Warplanes: Hunter Versus Predator


June 30, 2007: The U.S. Army's MQ-5A Hunter UAV lost out to the Predator in the 1990s competition for a primary battlefield UAV. But the army kept in storage the 61 it had, and put them back in action in time for the 1999 Kosovo operation. The need for UAVs in Iraq kept Hunter in action. So far, the Hunters have flown over 50,000 hours, about half of them in combat, and most of that in just the last year. Originally an also-ran, the Hunter has turned into a popular UAV, and received a number of upgrades. However, the Predator, with twice as many aircraft in service, has flown 250,000 hours so far.

The 1600 pound MQ-5A can only carry 200 pounds of sensors and weapons. It's an Israeli design, and the Israelis have had great success with it. But the Predator is larger and has longer endurance, and this has been a major advantage. Predator can also carry hundred pound Hellfire missiles, which the Hunter can only carry two 44 pound Viper Strikes. Army helicopter pilots are selected and trained to operate the armed Hunters.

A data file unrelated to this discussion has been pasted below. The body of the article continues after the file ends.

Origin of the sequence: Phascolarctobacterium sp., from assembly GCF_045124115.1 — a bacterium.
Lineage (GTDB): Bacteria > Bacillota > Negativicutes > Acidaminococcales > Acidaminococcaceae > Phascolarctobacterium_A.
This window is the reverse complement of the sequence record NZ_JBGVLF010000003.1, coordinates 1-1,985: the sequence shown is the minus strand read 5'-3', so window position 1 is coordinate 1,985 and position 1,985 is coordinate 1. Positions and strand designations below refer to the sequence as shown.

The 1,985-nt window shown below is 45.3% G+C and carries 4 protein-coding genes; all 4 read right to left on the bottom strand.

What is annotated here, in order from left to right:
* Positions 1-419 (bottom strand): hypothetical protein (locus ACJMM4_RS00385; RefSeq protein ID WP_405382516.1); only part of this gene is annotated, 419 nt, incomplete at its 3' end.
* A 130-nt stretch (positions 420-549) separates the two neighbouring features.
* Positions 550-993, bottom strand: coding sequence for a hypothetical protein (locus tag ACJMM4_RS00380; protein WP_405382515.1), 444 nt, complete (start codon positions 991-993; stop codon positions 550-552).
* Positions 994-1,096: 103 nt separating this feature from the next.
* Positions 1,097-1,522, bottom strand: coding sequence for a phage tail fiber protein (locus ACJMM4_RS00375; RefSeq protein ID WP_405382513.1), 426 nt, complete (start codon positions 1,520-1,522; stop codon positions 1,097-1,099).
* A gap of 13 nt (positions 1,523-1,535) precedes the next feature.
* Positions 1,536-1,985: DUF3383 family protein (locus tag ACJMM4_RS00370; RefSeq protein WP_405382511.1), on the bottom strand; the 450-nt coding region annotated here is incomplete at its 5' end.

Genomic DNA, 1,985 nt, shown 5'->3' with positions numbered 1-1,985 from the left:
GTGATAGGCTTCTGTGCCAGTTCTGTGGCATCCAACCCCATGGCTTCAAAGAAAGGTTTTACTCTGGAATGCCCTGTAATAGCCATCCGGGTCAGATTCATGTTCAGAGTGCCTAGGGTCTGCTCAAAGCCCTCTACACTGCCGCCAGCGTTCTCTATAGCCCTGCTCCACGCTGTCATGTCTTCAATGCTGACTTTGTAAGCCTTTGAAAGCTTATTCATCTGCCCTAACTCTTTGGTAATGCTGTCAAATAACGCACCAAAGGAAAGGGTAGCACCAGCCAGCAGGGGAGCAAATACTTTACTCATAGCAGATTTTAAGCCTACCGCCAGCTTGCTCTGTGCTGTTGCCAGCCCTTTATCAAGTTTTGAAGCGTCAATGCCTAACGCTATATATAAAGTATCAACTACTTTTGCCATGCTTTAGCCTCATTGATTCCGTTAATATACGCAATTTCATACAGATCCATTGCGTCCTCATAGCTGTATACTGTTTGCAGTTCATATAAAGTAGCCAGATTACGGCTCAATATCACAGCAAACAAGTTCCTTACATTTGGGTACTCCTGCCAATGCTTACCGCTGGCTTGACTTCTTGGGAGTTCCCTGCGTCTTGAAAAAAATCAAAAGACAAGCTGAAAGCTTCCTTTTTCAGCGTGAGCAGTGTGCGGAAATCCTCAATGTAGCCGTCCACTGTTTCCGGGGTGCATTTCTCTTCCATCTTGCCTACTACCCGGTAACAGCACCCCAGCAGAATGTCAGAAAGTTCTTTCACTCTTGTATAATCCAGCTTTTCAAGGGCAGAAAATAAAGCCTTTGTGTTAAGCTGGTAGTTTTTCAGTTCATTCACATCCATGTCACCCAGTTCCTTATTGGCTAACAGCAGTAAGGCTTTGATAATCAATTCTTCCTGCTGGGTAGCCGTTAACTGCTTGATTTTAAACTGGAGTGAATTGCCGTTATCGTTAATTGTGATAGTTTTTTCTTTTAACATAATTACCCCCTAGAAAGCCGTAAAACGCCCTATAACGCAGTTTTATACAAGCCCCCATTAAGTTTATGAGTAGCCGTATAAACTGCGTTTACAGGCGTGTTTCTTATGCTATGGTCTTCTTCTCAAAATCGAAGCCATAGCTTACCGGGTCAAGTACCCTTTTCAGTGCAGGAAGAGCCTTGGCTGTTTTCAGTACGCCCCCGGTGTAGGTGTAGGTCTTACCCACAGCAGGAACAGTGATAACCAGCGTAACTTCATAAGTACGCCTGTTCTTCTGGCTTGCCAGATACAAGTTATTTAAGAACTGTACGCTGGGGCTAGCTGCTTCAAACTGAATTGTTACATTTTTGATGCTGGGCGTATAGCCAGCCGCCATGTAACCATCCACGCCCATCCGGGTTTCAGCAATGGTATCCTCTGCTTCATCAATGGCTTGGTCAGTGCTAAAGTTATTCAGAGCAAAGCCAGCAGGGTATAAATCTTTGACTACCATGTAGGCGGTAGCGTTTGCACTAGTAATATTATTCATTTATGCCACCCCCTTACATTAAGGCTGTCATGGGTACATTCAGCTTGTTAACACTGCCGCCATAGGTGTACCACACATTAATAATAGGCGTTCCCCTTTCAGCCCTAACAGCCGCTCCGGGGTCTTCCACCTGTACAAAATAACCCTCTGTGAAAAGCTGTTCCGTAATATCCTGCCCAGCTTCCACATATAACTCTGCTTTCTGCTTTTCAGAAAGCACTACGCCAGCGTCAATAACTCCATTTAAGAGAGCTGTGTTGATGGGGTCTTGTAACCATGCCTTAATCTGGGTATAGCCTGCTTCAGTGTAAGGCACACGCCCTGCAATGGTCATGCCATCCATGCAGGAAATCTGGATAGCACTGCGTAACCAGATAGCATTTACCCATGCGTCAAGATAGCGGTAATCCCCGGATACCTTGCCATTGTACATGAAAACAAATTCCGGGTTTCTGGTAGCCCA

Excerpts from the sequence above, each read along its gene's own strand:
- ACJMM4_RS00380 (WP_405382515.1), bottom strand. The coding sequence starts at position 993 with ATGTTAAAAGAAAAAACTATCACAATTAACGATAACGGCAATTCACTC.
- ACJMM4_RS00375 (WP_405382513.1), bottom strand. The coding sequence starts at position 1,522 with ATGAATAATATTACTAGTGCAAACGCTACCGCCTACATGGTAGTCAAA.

A new version of the Hunter has a more powerful engine and larger fuel capacity, giving it 40 hours endurance, and a weight of 2,200 pounds. The new version is called MQ-5B, and the army has ordered 18 of them, as well as upgrading nine MQ-5As to B versions. The MQ-5B also has improved software, which enables it to take off and land by itself. Endurance for Hunter has been increased several times over the last few years, from the original eleven hours.




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